The New York City area could experience severe flooding every five years within the next three decades.
A new study released just days before the fifth anniversary of Hurricane Sandy says floods that used to strike the New York City area only once every 500 years could soon occur every five years.
The study, performed by researchers at several universities, was published on Monday in the Proceedings of the National Academy of Sciences.
It primarily blames the predicted change on sea-level rise caused by global warming.
‘This is kind of a warning,’ said Andra Garner, a Rutgers University scientist and study co-author. ‘How are we going to protect our coastal infrastructure?’
A study published Monday says the New York City area could experience flooding every five years within the next three decades. It was released just six days before the anniversary of Superstorm Sandy, whose damage is shown above
The study blames the predicted change on rising sea levels caused by global warming. The photo above shows how high the water was after Superstorm Sandy in 2012 in Manhattan
One author of the study said: ‘This is kind of a warning.’ A Brooklyn gas station is shown submerged in Sandy’s floodwaters on October 29, 2012
The researchers based their analysis on multiple models that factored in predictions for sea level rise and possible changes in the path of future hurricanes.
Many of the models had a dose of good news for the nation’s largest city: Climate changes may mean that storms are more violent, but are also likely to swing further off-shore, meaning storm surge heights aren’t likely to increase substantially through 2300.
However, rising sea levels could mean that floods of 7.4 feet or more could strike once every five years between 2030 and 2045.
That level of flooding struck the New York city area roughly once every 500 years before 1800, and currently occurs roughly every 25 years now.
Researchers made no recommendations on what public officials or others should do to prepare.
‘The idea is this kind of study we hope will provide information that people making those kinds of decisions can use,’ Garner said.
‘We know that when Sandy hit in 2012, of course, subways, tunnels flooded, power was knocked out, parts of the city were just really devastated so studies like this provide some warning,’ she said.
An illustration shows designs for flood mitigation in Long Island that were drawn up this month. The study’s researchers made no recommendations on what public officials or others should do to prepare for the predicted flooding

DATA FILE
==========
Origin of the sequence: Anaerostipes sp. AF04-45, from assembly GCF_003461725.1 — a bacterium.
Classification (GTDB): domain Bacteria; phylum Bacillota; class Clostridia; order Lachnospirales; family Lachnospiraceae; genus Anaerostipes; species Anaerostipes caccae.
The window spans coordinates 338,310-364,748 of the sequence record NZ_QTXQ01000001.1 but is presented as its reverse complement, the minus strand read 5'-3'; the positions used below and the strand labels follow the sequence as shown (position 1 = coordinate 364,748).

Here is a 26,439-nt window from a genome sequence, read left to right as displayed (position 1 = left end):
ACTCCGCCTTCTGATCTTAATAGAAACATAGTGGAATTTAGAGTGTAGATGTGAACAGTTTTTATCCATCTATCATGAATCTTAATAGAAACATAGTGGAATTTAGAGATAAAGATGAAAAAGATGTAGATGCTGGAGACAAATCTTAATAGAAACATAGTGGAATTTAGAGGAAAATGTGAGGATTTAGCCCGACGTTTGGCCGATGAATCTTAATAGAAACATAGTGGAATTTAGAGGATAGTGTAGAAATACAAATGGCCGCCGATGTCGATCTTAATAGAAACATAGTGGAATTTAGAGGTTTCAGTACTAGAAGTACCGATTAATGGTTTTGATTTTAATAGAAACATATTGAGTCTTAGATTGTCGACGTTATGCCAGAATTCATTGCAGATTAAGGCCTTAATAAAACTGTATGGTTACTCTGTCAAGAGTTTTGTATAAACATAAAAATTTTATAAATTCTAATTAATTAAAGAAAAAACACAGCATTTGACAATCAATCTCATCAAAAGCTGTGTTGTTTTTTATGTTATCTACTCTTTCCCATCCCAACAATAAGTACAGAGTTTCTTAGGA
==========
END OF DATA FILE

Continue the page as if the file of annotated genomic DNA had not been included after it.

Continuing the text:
Another illustration released this month shows flood mitigation plans for the Manhattan borough of New York City
Flood water can be seen as it is pumped out of a building in the Financial District of Manhattan following Superstorm Sandy. For this study the researchers based their analysis on multiple models that factored in predictions for sea level rise and possible changes in hurricane paths
Other researchers included scientists from Penn State University, the Massachusetts Institute of Technology, Princeton University, Nanyang Technological University in Singapore, the University of Massachusetts Amherst and the Woods Hole Oceanographic Institution.
The researchers said there is scientific consensus that global sea level will rise in the coming centuries, although it is not certain how high.
They cautioned that sea-level rise at New York City could exceed eight feet by the end of the century if, in a high-emissions future, the West Antarctic ice sheet rapidly melts.
The study expects about five inches to 11 inches of sea-level rise likely in New York City between 2000 and 2030.
The study examined sea level rise through the year 2300.
‘I think the study is valid, but year 2300 is a long way off,’ said Billy Sweet, an oceanographer for the National Oceanic and Atmospheric Administration who was not involved in it.
‘What is more certain is the amount of sea level rise likely to occur in the next 50 to 100 years or so and that storm surges from nor’easters and hurricanes will continue to pose a risk for New York City,’ he said.
Hurricane Sandy merged with two other weather systems into an unusual storm that devastated the oceanfront coastline and caused catastrophic flooding in New York and cities in New Jersey on October 29, 2012.
It was blamed for at least 182 deaths and $65billion in damage in the U.S.
State and city officials in New York say they are planning numerous projects to guard against future flooding, including fortifying utilities and transit facilities, and note other projects are still in the design stage.
The superstorm in 2012 occurred when Hurricane Sandy merged with two other weather systems into an unusual storm that devastated the oceanfront coastline
New York City officials are still working to clear damage from the storm five years ago